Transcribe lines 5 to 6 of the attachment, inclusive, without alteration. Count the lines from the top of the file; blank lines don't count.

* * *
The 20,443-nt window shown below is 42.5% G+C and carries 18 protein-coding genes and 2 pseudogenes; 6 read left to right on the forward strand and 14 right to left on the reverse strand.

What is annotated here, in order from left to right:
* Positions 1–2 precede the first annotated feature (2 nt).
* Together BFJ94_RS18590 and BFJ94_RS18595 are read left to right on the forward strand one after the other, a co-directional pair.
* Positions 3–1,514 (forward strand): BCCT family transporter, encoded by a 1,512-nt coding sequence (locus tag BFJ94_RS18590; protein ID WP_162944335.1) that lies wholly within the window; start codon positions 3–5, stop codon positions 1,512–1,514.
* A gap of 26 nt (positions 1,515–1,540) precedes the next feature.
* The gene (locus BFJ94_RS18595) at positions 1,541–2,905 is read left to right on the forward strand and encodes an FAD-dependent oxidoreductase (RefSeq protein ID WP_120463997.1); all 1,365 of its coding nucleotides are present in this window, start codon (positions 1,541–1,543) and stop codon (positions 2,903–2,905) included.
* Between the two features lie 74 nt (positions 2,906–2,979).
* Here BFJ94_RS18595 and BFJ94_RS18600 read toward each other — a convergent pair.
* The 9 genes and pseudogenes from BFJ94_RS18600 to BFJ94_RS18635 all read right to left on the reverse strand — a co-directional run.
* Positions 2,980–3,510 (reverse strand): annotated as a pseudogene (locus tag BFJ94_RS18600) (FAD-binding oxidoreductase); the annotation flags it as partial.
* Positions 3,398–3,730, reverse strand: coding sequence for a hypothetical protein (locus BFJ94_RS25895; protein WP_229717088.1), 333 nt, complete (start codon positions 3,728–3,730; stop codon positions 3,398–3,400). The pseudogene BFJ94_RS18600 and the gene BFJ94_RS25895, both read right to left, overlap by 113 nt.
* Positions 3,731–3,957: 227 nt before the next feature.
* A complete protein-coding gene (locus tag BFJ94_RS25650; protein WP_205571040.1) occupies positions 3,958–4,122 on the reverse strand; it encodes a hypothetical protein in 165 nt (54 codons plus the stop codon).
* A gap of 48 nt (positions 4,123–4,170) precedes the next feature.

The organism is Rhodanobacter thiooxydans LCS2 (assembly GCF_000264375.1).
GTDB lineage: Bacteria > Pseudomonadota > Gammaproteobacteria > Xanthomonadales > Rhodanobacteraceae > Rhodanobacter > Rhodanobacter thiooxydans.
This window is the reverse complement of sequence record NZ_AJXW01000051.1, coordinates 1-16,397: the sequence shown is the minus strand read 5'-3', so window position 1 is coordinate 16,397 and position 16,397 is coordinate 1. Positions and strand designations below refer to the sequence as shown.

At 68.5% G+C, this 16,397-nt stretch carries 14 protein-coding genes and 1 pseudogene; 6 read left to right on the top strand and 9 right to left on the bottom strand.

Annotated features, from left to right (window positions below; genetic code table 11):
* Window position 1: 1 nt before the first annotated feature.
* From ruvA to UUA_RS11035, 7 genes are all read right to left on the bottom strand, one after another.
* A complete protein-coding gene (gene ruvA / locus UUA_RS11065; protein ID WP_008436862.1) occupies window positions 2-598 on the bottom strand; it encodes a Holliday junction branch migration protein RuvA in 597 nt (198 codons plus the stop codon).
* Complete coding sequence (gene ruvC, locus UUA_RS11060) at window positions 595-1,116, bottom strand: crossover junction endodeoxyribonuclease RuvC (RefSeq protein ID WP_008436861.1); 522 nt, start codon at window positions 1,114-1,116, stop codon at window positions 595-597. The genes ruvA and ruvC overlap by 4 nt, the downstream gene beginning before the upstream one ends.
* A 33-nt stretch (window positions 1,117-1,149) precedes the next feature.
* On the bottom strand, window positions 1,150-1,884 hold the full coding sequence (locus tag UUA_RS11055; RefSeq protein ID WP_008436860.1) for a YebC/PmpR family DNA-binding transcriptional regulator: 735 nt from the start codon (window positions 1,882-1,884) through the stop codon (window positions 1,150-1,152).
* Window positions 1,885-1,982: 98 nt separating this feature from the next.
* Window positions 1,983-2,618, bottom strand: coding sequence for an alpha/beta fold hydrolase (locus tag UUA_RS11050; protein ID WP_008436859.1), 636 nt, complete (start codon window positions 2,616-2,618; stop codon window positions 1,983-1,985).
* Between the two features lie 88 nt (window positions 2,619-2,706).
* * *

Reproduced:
* Positions 3–1,514 (forward strand): BCCT family transporter, encoded by a 1,512-nt coding sequence (locus tag BFJ94_RS18590; protein ID WP_162944335.1) that lies wholly within the window; start codon positions 3–5, stop codon positions 1,512–1,514.
* A gap of 26 nt (positions 1,515–1,540) precedes the next feature.